(apply convention &
      in some cases pro-rate)
    • Line 20: Depreciation Expense
      What is the Recovery Period?
      Owning & Renting Real EstateSchedule E
      IRS Publication 527
      US
      Outside
      US
    • Line 20: Depreciation Expense
      What is the Depreciable Basis?
      Owning & Renting Real EstateSchedule E
      Example: Residential Rental
      Assume Adjusted Basis > FMV at rental conversion date
    • Line 22: What Happens to a Rental Loss?
      Owning & Renting Real EstateSchedule E
    • Line 22: What Happens to a Rental Loss?
      Owning & Renting Real EstateSchedule E
      • If MAGI < $100k, $25k of rental losses taken in current year
      • If MAGI is between $100k and $150k, pro-rate the $25k
      • If MAGI > $150k, losses are suspended
    • What Happens When You Sell?
      Capital Gains
      • Calculated as the difference between the net selling price and the adjusted basis (including land)
      • Eligible for the Section 121 gain exclusion rules (including 10 year suspension for eligible EEs)
      Owning & Renting Real EstateSchedule E
      Section 1250 Unrecaptured Gain
      • Essentially the depreciation that you were required to take while the property was rented
      • Must recapture on the tax return in year of sale up to the capital gain realized (even if no capital gain tax due to Section 121)
      • Never able to exclude it and must recapture even if you never depreciated the property
      Suspended Losses
      • Un-suspend in year of sale or taxable exchange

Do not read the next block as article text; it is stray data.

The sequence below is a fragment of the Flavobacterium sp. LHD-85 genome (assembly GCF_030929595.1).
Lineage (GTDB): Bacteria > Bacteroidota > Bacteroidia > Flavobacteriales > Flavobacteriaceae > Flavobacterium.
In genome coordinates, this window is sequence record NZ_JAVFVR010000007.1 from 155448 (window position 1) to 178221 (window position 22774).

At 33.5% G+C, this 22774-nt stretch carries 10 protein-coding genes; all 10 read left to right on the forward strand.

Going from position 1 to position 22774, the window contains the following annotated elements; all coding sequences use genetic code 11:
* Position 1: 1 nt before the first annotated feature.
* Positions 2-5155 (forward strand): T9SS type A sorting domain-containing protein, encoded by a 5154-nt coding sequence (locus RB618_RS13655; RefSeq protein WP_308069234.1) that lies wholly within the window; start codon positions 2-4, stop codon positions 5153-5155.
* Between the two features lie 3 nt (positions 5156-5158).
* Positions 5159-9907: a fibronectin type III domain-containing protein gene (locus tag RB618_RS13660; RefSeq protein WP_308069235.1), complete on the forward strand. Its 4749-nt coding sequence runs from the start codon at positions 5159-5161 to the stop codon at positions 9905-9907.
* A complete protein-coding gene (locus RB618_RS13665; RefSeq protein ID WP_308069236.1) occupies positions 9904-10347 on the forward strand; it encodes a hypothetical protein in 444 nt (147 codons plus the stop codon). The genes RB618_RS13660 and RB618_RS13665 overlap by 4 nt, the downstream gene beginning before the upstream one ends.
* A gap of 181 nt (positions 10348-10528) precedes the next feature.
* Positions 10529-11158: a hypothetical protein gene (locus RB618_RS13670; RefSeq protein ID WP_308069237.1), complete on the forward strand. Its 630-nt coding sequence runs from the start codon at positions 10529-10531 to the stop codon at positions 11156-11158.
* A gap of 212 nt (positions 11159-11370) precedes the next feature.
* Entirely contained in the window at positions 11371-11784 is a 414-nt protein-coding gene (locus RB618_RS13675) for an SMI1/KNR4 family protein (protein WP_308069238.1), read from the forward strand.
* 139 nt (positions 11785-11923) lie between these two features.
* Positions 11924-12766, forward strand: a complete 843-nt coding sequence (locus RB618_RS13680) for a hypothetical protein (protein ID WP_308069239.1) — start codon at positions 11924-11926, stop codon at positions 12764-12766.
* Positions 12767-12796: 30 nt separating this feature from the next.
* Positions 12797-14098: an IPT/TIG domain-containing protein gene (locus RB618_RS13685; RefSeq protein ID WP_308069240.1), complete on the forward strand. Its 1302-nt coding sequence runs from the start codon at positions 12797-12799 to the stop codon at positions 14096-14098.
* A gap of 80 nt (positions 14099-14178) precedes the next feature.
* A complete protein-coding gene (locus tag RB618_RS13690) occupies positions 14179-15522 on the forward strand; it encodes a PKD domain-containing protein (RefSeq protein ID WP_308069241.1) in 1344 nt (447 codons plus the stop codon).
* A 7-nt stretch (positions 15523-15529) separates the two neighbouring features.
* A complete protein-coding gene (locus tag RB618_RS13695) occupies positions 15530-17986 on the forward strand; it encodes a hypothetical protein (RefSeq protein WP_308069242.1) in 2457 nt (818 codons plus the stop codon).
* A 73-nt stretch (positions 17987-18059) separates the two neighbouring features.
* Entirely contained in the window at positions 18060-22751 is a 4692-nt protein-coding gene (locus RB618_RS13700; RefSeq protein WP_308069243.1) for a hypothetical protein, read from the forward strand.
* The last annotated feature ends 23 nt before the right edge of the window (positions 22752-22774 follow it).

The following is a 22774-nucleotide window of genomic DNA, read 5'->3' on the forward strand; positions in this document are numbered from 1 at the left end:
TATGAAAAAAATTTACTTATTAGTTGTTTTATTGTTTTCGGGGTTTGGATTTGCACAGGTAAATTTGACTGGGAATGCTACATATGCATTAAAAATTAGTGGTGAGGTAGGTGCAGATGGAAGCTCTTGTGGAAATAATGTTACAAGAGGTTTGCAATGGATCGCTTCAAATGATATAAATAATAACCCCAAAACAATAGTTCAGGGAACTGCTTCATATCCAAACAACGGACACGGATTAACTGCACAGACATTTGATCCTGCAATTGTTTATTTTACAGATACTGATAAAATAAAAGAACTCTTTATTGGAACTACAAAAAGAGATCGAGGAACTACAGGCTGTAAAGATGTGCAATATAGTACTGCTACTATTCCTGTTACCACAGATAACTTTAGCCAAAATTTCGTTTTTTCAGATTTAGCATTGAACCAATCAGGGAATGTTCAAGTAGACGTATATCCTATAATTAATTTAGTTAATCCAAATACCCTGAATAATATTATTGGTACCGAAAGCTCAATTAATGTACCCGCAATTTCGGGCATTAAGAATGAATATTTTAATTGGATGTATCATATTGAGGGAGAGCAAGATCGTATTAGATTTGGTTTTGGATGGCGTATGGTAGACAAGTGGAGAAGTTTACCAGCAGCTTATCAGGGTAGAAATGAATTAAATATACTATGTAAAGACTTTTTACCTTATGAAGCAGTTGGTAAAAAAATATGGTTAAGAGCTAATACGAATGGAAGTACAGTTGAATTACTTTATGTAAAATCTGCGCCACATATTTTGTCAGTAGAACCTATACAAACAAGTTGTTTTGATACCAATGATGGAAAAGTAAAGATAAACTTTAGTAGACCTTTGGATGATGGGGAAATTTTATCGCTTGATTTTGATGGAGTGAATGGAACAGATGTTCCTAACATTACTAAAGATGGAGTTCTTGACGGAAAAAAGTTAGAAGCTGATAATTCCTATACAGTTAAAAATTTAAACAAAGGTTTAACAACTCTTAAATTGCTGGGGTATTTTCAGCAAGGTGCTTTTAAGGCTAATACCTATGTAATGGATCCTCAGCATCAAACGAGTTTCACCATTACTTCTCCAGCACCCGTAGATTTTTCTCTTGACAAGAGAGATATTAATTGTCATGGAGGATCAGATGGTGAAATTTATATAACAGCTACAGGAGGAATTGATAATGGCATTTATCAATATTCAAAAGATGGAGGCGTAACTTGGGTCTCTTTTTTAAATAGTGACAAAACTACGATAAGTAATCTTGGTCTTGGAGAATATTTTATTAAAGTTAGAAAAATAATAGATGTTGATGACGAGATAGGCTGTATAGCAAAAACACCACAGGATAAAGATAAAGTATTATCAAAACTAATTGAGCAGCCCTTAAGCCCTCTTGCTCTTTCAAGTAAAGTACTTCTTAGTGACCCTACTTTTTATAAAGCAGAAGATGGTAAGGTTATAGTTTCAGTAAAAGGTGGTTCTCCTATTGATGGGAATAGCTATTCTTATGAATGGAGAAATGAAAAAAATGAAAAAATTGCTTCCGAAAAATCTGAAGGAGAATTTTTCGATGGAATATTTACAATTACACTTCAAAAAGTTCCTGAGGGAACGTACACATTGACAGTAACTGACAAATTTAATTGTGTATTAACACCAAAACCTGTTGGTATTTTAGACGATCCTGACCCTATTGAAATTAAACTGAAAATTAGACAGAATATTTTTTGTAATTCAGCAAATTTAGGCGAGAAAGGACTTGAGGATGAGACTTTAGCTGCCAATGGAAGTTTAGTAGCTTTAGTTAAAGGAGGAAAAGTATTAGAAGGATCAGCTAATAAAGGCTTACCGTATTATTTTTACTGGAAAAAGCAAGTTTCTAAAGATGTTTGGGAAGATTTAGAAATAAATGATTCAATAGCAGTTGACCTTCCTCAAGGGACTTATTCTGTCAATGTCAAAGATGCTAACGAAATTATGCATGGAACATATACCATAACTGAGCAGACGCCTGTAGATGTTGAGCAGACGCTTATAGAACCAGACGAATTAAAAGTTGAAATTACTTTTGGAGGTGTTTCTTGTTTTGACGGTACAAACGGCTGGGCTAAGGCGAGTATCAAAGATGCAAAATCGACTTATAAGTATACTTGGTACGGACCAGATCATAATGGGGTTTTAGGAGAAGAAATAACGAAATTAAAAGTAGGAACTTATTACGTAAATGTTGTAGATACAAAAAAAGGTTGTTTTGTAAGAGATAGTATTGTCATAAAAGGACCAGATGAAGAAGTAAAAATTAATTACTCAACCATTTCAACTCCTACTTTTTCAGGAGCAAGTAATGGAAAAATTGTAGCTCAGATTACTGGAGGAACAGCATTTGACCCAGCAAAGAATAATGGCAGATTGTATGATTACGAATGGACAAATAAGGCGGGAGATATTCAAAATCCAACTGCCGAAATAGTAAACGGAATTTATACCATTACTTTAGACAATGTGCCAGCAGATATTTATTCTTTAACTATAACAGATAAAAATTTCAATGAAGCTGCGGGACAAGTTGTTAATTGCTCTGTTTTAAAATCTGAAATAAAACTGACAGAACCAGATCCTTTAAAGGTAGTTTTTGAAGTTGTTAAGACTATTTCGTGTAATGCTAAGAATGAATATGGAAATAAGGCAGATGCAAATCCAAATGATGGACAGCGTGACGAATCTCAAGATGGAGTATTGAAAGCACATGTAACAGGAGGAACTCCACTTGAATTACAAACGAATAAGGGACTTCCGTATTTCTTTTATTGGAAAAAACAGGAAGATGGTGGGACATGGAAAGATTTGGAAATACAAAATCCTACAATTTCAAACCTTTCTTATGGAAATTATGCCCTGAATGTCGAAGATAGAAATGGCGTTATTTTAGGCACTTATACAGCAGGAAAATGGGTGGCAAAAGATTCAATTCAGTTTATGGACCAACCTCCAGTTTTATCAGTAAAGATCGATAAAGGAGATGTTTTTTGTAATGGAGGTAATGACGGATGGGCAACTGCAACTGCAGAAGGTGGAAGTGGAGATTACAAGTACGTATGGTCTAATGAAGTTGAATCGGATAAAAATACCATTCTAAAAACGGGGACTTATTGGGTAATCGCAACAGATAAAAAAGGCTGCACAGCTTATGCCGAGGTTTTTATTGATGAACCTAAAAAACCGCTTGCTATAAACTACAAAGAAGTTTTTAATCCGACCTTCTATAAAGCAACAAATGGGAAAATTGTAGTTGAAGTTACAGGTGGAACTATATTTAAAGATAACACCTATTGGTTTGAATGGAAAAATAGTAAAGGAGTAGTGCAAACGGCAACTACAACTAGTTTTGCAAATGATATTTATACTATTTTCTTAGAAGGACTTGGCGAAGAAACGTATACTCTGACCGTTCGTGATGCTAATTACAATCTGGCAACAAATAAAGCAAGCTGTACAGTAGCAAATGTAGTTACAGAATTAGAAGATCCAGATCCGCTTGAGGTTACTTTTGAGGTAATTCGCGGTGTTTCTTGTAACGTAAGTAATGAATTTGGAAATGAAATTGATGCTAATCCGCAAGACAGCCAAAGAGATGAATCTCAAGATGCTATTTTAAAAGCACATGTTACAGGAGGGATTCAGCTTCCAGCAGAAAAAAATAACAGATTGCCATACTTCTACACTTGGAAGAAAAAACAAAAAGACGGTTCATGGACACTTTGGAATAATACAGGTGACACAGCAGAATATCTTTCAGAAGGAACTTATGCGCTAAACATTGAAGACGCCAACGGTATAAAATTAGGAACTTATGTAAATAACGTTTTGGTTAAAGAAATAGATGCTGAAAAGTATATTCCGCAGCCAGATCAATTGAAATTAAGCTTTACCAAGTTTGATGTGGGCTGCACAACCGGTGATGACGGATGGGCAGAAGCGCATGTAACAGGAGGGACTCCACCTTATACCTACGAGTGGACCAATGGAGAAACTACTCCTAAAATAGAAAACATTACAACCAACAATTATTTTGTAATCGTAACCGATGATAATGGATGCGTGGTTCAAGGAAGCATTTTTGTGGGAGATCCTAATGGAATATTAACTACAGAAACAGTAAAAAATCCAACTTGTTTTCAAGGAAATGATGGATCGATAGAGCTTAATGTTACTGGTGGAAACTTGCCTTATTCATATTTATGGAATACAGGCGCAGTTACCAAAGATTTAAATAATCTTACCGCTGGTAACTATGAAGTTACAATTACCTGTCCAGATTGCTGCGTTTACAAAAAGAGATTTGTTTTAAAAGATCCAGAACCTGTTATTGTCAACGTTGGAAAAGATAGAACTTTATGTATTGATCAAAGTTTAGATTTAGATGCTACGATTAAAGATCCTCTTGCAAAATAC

• The Dependent Care Credit
      & Foreign Providers
    • Who’s an Eligible Taxpayer?
      • Taxpayers who incur employment-related expenses in providing care for:
      A qualifying dependent who has not attained the age of 13 as of December 31 of the tax year; or
      A qualifying dependent or spouse who is physically or mentally incapable of caring for him/herself & has the same principal place of abode as the taxpayer for more than ½ year
      The Dependent Care Credit
      • Taxpayer must be earning income (employed), a full-time student and/or looking for work
      Who’s an Eligible Provider?
      • Can be US citizen or non-US citizen: Non-US citizens qualify but special reporting required on the tax return
      • Household employee or daycare; not Kinder+
      • Relatives qualify as long as they are not a dependent, the taxpayer’s child and are under age 19
    • How Much is the Credit?
      • Up to $3,000 of eligible expenses per child for up to two children